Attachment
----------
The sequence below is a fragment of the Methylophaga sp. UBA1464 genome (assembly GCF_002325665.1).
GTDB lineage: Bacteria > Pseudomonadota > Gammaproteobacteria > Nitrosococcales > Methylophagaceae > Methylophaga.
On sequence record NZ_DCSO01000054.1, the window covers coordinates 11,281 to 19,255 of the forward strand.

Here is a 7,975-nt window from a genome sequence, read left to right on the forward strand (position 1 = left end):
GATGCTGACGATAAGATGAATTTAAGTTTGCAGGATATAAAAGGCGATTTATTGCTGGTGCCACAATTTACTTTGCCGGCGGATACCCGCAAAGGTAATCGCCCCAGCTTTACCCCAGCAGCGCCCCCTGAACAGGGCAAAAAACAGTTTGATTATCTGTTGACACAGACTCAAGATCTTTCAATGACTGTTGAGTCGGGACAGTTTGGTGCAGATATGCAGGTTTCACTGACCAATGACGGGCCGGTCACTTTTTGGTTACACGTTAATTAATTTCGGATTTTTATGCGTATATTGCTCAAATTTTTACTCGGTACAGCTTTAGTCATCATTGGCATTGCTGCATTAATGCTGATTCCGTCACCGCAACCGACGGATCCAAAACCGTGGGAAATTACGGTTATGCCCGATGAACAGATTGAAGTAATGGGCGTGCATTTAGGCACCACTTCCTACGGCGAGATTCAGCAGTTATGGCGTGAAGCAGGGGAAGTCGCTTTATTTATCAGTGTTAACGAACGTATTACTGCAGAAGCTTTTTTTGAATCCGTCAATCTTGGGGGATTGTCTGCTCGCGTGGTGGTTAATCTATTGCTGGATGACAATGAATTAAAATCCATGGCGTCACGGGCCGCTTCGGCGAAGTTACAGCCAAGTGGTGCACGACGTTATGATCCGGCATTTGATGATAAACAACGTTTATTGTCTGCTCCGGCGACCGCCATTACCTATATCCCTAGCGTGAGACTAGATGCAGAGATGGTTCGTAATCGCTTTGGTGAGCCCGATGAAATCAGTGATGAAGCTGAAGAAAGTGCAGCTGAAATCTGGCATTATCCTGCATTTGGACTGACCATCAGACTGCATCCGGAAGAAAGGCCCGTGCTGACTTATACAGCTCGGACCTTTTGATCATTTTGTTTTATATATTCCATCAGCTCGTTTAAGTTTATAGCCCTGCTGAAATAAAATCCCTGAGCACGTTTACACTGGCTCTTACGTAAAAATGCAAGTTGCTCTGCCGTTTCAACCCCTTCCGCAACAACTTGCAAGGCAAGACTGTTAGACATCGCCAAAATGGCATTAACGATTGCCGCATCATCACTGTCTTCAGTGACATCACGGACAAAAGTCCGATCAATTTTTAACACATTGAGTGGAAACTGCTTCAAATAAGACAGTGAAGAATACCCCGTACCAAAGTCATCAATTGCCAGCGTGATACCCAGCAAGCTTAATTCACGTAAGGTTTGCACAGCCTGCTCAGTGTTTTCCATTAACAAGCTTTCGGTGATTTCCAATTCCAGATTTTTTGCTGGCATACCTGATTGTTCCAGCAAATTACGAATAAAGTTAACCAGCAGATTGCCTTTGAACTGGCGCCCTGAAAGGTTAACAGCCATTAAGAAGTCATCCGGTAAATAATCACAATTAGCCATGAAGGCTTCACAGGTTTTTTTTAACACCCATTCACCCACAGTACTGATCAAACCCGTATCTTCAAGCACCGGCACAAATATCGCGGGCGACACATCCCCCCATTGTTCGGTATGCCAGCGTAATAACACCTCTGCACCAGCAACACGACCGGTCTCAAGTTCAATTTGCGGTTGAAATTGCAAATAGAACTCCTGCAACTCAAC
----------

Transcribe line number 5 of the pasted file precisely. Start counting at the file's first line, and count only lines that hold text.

GATGCTGACGATAAGATGAATTTAAGTTTGCAGGATATAAAAGGCGATTTATTGCTGGTGCCACAATTTACTTTGCCGGCGGATACCCGCAAAGGTAATCGCCCCAGCTTTACCCCAGCAGCGCCCCCTGAACAGGGCAAAAAACAGTTTGATTATCTGTTGACACAGACTCAAGATCTTTCAATGACTGTTGAGTCGGGACAGTTTGGTGCAGATATGCAGGTTTCACTGACCAATGACGGGCCGGTCACTTTTTGGTTACACGTTAATTAATTTCGGATTTTTATGCGTATATTGCTCAAATTTTTACTCGGTACAGCTTTAGTCATCATTGGCATTGCTGCATTAATGCTGATTCCGTCACCGCAACCGACGGATCCAAAACCGTGGGAAATTACGGTTATGCCCGATGAACAGATTGAAGTAATGGGCGTGCATTTAGGCACCACTTCCTACGGCGAGATTCAGCAGTTATGGCGTGAAGCAGGGGAAGTCGCTTTATTTATCAGTGTTAACGAACGTATTACTGCAGAAGCTTTTTTTGAATCCGTCAATCTTGGGGGATTGTCTGCTCGCGTGGTGGTTAATCTATTGCTGGATGACAATGAATTAAAATCCATGGCGTCACGGGCCGCTTCGGCGAAGTTACAGCCAAGTGGTGCACGACGTTATGATCCGGCATTTGATGATAAACAACGTTTATTGTCTGCTCCGGCGACCGCCATTACCTATATCCCTAGCGTGAGACTAGATGCAGAGATGGTTCGTAATCGCTTTGGTGAGCCCGATGAAATCAGTGATGAAGCTGAAGAAAGTGCAGCTGAAATCTGGCATTATCCTGCATTTGGACTGACCATCAGACTGCATCCGGAAGAAAGGCCCGTGCTGACTTATACAGCTCGGACCTTTTGATCATTTTGTTTTATATATTCCATCAGCTCGTTTAAGTTTATAGCCCTGCTGAAATAAAATCCCTGAGCACGTTTACACTGGCTCTTACGTAAAAATGCAAGTTGCTCTGCCGTTTCAACCCCTTCCGCAACAACTTGCAAGGCAAGACTGTTAGACATCGCCAAAATGGCATTAACGATTGCCGCATCATCACTGTCTTCAGTGACATCACGGACAAAAGTCCGATCAATTTTTAACACATTGAGTGGAAACTGCTTCAAATAAGACAGTGAAGAATACCCCGTACCAAAGTCATCAATTGCCAGCGTGATACCCAGCAAGCTTAATTCACGTAAGGTTTGCACAGCCTGCTCAGTGTTTTCCATTAACAAGCTTTCGGTGATTTCCAATTCCAGATTTTTTGCTGGCATACCTGATTGTTCCAGCAAATTACGAATAAAGTTAACCAGCAGATTGCCTTTGAACTGGCGCCCTGAAAGGTTAACAGCCATTAAGAAGTCATCCGGTAAATAATCACAATTAGCCATGAAGGCTTCACAGGTTTTTTTTAACACCCATTCACCCACAGTACTGATCAAACCCGTATCTTCAAGCACCGGCACAAATATCGCGGGCGACACATCCCCCCATTGTTCGGTATGCCAGCGTAATAACACCTCTGCACCAGCAACACGACCGGTCTCAAGTTCAATTTGCGGTTGAAATTGCAAATAGAACTCCTGCAACTCAAC